lack humor has few proponents in Bollywood. So when a new director like Sanjay Khanduri comes up with a story-based film, I viewed it with skepticism. When the film got off to a slow start I was sort of expecting it. And when it got really boring, I was sort of expecting that too. And just when I was ready to give up on it, it picked up. ECKLL has got to be the sleeper of the year.
OK, so thereâ€™s this yuppie guy Nilesh (Deol), who having had a few after-work beers with colleagues, misses the last local (1:40 am) to Vikhroli. Near the station, he meets a girl Madhu (Dhupia) whoâ€™s returning from a marriage function and has also missed her train. Thus, the two get-together (why exactly ? wasnâ€™t able to figure that out) and decide to wait for the train together. Hmm. . . and what better way to while away the time than to wait at a nearby seedy beer bar ? (Now I really have misgivings about the film ).
So theyâ€™re at the beer bar, where Nilesh meets old-time friend Pat, and a whole host of other characters/goons, and manages to get embroiled in a murder for which heâ€™s blamed ! Throw in a couple of other sub-plots involving ransom money, corrupt police officers and a gay mafia don and you have ECKLL. Yes, the story wonâ€™t win you a Pulitzer, but itâ€™s got enough twists and turns to keep one engrossed. The moment the murder happens, things perk up. And itâ€™s all uphill from there on.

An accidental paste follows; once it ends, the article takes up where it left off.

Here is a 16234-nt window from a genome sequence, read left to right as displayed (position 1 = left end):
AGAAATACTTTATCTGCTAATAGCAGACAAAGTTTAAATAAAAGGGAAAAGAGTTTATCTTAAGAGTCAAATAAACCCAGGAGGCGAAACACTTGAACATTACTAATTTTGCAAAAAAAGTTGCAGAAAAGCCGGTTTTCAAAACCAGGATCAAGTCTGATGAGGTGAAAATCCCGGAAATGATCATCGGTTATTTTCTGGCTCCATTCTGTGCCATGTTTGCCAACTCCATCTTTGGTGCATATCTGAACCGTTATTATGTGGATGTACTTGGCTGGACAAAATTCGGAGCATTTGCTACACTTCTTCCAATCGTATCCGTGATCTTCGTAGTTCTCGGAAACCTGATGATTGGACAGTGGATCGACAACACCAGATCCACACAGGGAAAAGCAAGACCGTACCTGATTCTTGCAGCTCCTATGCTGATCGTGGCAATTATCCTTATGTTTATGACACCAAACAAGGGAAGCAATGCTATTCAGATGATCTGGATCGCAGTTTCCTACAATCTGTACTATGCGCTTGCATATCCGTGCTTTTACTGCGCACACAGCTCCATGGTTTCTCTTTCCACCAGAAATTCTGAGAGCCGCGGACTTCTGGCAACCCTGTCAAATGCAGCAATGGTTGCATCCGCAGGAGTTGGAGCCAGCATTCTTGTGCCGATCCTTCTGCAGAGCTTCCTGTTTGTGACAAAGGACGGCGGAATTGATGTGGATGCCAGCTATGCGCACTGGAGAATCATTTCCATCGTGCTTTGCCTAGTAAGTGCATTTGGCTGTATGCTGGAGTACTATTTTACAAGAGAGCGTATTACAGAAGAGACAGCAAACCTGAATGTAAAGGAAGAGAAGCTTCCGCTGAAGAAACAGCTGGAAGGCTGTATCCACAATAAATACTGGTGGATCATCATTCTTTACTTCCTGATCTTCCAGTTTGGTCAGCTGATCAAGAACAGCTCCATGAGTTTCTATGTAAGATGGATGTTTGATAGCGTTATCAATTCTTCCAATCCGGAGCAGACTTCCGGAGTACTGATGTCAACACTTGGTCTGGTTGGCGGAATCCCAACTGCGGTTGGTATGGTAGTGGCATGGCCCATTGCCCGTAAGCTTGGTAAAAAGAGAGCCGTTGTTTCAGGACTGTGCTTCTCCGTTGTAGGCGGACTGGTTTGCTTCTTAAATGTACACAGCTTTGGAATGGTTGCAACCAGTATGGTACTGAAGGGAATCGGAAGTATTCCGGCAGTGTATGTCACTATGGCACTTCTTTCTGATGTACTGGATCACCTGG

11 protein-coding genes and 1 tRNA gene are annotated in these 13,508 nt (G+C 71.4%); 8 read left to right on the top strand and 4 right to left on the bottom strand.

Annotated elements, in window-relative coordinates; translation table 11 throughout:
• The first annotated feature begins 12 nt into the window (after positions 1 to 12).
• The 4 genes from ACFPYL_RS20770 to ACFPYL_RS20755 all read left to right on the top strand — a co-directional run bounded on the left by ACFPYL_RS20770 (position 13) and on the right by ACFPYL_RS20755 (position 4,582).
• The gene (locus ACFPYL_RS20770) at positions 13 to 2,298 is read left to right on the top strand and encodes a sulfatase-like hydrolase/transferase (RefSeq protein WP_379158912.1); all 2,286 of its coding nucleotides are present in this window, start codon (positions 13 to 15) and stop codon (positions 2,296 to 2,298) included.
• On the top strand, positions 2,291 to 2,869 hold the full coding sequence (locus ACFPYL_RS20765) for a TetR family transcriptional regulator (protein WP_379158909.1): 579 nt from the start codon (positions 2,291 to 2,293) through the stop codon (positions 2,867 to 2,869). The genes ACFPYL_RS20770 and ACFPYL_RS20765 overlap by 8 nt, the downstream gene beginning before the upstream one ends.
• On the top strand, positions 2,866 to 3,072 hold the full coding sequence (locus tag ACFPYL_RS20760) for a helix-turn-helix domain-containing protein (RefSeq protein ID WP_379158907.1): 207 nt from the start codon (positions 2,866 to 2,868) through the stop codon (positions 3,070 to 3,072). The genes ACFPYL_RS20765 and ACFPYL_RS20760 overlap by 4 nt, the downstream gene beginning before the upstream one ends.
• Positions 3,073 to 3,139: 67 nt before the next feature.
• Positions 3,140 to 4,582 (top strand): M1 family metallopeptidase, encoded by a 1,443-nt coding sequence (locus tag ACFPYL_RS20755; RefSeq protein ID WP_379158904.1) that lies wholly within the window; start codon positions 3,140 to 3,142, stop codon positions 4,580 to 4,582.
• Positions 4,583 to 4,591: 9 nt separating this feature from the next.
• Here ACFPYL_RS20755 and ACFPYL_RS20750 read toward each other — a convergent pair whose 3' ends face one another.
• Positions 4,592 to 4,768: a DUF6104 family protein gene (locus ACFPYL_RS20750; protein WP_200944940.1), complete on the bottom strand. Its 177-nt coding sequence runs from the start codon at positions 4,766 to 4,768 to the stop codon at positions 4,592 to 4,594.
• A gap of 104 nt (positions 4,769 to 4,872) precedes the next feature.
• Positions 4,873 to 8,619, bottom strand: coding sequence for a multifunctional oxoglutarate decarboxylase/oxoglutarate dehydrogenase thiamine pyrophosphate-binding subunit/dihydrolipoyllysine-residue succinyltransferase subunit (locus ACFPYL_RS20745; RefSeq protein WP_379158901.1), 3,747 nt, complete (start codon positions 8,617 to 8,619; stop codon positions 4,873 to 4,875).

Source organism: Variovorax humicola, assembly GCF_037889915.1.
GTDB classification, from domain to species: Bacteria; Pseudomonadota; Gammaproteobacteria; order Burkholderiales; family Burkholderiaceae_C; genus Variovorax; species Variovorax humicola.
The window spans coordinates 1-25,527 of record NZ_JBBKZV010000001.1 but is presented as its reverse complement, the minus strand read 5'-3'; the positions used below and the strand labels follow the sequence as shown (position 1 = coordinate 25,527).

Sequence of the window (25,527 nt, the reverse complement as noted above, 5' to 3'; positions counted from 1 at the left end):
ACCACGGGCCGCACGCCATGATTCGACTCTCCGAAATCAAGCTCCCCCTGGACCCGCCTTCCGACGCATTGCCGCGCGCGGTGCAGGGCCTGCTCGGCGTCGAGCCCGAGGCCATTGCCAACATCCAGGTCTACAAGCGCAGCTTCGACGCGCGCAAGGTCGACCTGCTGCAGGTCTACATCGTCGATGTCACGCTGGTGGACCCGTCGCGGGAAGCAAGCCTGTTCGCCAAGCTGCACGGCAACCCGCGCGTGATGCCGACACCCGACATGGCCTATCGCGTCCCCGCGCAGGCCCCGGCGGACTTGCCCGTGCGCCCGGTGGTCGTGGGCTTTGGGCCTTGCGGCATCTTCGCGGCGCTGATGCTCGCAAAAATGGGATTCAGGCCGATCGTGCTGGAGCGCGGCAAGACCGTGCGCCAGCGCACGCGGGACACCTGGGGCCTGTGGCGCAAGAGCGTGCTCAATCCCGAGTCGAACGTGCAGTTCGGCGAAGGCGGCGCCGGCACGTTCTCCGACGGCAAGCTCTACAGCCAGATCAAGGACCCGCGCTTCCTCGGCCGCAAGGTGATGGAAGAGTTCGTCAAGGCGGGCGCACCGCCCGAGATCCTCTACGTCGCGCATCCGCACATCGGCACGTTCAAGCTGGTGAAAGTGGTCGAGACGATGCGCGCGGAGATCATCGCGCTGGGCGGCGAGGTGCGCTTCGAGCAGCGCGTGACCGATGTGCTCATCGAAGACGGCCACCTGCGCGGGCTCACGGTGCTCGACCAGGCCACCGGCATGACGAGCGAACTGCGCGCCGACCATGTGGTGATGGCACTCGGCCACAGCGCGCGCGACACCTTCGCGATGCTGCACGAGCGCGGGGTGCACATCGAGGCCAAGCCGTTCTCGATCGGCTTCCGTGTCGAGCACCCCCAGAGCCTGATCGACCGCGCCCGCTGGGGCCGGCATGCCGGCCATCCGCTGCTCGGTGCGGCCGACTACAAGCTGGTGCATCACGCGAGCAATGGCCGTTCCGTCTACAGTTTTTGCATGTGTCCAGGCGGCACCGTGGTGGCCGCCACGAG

The cast does well enough. Abhay Deol has proved himself before â€“ he was good in his debut film â€śSocha na thaâ€ť, and he performs just as well here too. The little flaws I noticed in his character Iâ€™m attributing to the not-so-perfect etching out of his role. Neha Dhupia has improved on her acting skills, and actually looks believable here. Vinay Apte is the understated South Indian goon Ponappa and Ashok Samarth a convincingly corrupt cop.
This is a plot-driven film, a film where a seemingly normal guy gets caught up in a world of, I wouldnâ€™t say abnormal, but stretching-the-norm kind of characters. Itâ€™s a very eclectic set ; they have their fetishes and they stick to them. You know â€“ the kind of characters that are so off-the-wall that they fit right in ? Well, theyâ€™re in this film. The story wends itâ€™s way around Mumbaiâ€™s underbelly â€“ the mafia, and their fights, corruption and prostitution. The mood of the film is dark, there is violence, and lots of expletives being casually thrown about. Still there are situations that make you laugh out loud, and silliness that gives rise to mirth.
Khanduri handles all this very well for a first-timer. The film is a bold, innovative effort. And yes, it might be rough around the edges, maybe all the tees arenâ€™t crossed and the Iâ€™s arenâ€™t dotted, and the film doesnâ€™t shine with the sheen of sophistication, but itâ€™s definitely headed in the right direction. Itâ€™s helped on itâ€™s way by fairly decent music; â€śLaree Chooteâ€ť is a hit, and the almost acapella style arrangement of â€śBheegi bheegi siâ€ť is catchy.
So yes, although Khanduri could polish his work a bit, this one deserves your time.